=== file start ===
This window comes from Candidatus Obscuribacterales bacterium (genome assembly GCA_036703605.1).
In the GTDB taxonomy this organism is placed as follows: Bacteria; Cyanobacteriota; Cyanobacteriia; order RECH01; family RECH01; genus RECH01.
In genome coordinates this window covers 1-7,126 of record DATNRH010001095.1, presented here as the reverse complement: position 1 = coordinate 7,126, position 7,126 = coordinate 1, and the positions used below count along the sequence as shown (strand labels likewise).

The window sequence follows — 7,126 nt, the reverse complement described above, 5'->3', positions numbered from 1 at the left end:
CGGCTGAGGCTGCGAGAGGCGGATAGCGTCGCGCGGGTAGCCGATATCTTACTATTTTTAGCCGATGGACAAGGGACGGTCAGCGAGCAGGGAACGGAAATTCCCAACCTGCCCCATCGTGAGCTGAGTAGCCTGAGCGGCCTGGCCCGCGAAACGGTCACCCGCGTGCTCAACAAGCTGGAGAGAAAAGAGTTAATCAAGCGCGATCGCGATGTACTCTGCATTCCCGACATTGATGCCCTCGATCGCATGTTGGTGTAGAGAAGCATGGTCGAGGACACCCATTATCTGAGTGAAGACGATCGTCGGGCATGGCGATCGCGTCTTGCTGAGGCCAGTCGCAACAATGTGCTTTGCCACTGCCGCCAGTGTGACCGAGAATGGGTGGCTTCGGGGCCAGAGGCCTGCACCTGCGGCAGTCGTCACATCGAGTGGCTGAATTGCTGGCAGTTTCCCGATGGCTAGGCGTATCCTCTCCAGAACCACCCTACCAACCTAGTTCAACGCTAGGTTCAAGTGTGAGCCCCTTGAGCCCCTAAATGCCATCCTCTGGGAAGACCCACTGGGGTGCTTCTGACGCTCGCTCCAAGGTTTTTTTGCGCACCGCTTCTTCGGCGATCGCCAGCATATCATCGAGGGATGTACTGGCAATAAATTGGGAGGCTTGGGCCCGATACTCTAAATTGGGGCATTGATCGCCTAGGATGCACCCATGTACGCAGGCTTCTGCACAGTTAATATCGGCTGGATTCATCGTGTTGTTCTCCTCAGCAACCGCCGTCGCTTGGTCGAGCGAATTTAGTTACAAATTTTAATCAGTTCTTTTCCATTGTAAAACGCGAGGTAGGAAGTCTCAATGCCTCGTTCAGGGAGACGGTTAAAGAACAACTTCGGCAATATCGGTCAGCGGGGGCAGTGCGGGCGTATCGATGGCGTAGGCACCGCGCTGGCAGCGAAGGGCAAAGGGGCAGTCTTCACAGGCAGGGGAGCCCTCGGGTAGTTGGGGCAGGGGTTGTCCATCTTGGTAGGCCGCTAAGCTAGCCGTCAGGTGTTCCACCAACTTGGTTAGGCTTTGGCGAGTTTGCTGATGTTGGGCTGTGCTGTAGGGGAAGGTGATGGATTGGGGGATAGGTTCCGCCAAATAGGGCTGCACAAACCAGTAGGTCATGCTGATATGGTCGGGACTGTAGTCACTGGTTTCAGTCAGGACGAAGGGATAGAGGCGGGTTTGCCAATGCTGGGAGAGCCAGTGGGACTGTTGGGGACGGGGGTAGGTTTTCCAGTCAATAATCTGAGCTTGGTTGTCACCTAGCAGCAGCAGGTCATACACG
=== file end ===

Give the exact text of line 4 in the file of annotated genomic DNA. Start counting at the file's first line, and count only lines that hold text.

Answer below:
The window sequence follows — 7,126 nt, the reverse complement described above, 5'->3', positions numbered from 1 at the left end: